We are building a collaborative innovation network (CoIN) in Freshwater Sciences and Engineering to catalyze coordinated, multi-disciplinary research, teaching and outreach efforts from across our existing and new faculty. While discovery-based science will be the primary motivation of the research, we will engage scientists from across campus by emphasizing challenge-based research on, and problem solving for, specific high-profile ecosystems/problems with distinct science ‘needs’. Example projects span local to global scales in emphasis and include:

  • ecological and social responses to climate change, hydropower development, and fisheries management in large rivers of developed (e.g., Columbia River Watershed) and developing countries, i.e., Mekong River (Southeast Asia), Upper Nile River (Eastern Africa)
  • assessing the ecological and social responses to river restoration (e.g.  Elwha and Klamath rivers)
  • modeling the ecological and social responses to proposed river restoration (e.g., the Snake River)
  • alternative futures for water quality and quantity in urban and exurban environments (i.e., the Greater Seattle ecosystem; Puyallup watershed)
  • alternative futures for water quality and quantity in areas of major agricultural production (e.g., the Skagit and the Yakima Watersheds)
  • effects of climate change and changing land-use on global carbon cycling (e.g.,Amazon River Basin)

Funding to the FWI would be used to provide seed funding to multi-disciplinary teams for developing CoINs that contribute tangible research, problem solving, and teaching opportunities for a specific project, publish any high profile papers that represent low-hanging fruit emphasizing the multi-disciplinary perspective on the problem and, importantly, to write and submit a major research grant (>$2 million) that would fund the majority of the project activities. While there is considerable capacity for pursuing such multi-disciplinary projects at UW, the incentives to coordinate these activities simply do not exist at present; the FWI would provide these incentives.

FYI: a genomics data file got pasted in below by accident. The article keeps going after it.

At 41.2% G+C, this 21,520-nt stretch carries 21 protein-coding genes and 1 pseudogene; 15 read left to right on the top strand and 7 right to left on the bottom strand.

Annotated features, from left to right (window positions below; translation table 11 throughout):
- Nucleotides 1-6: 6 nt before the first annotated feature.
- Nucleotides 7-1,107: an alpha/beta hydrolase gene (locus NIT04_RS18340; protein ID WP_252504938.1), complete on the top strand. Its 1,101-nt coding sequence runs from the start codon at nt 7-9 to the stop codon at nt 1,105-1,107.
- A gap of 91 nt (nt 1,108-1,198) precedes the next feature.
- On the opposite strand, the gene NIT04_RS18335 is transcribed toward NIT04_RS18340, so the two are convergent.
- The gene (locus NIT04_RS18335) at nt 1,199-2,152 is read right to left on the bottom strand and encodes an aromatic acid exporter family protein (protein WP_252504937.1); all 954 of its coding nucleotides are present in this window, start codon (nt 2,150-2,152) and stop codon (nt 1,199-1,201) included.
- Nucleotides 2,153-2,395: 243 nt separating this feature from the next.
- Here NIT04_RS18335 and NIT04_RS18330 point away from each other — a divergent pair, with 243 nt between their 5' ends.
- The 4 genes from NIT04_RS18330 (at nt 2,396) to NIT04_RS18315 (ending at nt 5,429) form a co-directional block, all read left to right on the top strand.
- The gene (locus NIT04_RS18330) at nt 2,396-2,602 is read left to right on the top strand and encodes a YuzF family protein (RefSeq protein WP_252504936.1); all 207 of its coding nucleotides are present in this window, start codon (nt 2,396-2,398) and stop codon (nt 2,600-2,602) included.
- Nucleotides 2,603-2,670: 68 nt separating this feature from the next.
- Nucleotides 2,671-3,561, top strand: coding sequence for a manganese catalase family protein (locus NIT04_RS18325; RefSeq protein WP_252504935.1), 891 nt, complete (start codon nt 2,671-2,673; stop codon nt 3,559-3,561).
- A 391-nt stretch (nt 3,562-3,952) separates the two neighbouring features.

Irrigated Farmlands in Eastern Washington.

3) UW Education in the Human Dimensions of Freshwater Resources

The FWI also provides an unparalleled opportunity to coordinate education in the science and human dimensions relevant to freshwater resources at UW. Developing a web portal that highlighted the complementary FW courses across the UW is an obvious and easy first step in this direction. Designing an undergraduate minor in freshwater ecosystem management and engineering could also be achieved in the short-term by coordinating existing courses on campus and providing a roadmap for students who seek to pursue a professional degree in FW sciences or policy. Developing a professional Masters degree in FW sciences and engineering could also be implemented as part of a FWI. In fact, the COE has started this discussion with CEE so substantial effort has been directed at this topic already.